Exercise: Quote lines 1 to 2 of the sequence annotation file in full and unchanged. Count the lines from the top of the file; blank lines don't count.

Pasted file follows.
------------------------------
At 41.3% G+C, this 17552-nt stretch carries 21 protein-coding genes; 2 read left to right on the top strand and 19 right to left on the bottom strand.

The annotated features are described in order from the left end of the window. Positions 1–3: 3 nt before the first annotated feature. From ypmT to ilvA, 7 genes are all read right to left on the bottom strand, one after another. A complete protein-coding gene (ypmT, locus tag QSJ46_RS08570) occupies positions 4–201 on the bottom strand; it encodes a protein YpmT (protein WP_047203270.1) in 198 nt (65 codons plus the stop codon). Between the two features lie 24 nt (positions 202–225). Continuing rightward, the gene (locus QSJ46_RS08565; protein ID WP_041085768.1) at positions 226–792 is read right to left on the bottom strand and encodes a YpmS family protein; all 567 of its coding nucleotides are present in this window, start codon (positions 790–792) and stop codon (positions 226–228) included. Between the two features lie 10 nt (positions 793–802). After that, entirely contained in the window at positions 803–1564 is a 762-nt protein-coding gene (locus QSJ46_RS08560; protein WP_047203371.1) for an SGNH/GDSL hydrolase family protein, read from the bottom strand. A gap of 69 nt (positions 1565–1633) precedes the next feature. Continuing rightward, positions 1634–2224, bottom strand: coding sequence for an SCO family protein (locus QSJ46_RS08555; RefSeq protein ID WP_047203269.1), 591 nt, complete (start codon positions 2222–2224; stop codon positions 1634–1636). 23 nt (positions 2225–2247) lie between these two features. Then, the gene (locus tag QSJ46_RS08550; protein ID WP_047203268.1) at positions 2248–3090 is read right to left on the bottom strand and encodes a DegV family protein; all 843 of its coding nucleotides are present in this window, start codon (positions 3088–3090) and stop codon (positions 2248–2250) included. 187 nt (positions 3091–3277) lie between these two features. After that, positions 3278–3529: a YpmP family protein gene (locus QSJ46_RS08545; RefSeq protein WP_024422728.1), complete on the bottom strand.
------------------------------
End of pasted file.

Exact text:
At 41.3% G+C, this 17552-nt stretch carries 21 protein-coding genes; 2 read left to right on the top strand and 19 right to left on the bottom strand.

The annotated features are described in order from the left end of the window. Positions 1–3: 3 nt before the first annotated feature. From ypmT to ilvA, 7 genes are all read right to left on the bottom strand, one after another. A complete protein-coding gene (ypmT, locus tag QSJ46_RS08570) occupies positions 4–201 on the bottom strand; it encodes a protein YpmT (protein WP_047203270.1) in 198 nt (65 codons plus the stop codon). Between the two features lie 24 nt (positions 202–225). Continuing rightward, the gene (locus QSJ46_RS08565; protein ID WP_041085768.1) at positions 226–792 is read right to left on the bottom strand and encodes a YpmS family protein; all 567 of its coding nucleotides are present in this window, start codon (positions 790–792) and stop codon (positions 226–228) included. Between the two features lie 10 nt (positions 793–802). After that, entirely contained in the window at positions 803–1564 is a 762-nt protein-coding gene (locus QSJ46_RS08560; protein WP_047203371.1) for an SGNH/GDSL hydrolase family protein, read from the bottom strand. A gap of 69 nt (positions 1565–1633) precedes the next feature. Continuing rightward, positions 1634–2224, bottom strand: coding sequence for an SCO family protein (locus QSJ46_RS08555; RefSeq protein ID WP_047203269.1), 591 nt, complete (start codon positions 2222–2224; stop codon positions 1634–1636). 23 nt (positions 2225–2247) lie between these two features. Then, the gene (locus tag QSJ46_RS08550; protein ID WP_047203268.1) at positions 2248–3090 is read right to left on the bottom strand and encodes a DegV family protein; all 843 of its coding nucleotides are present in this window, start codon (positions 3088–3090) and stop codon (positions 2248–2250) included. 187 nt (positions 3091–3277) lie between these two features. After that, positions 3278–3529: a YpmP family protein gene (locus QSJ46_RS08545; RefSeq protein WP_024422728.1), complete on the bottom strand.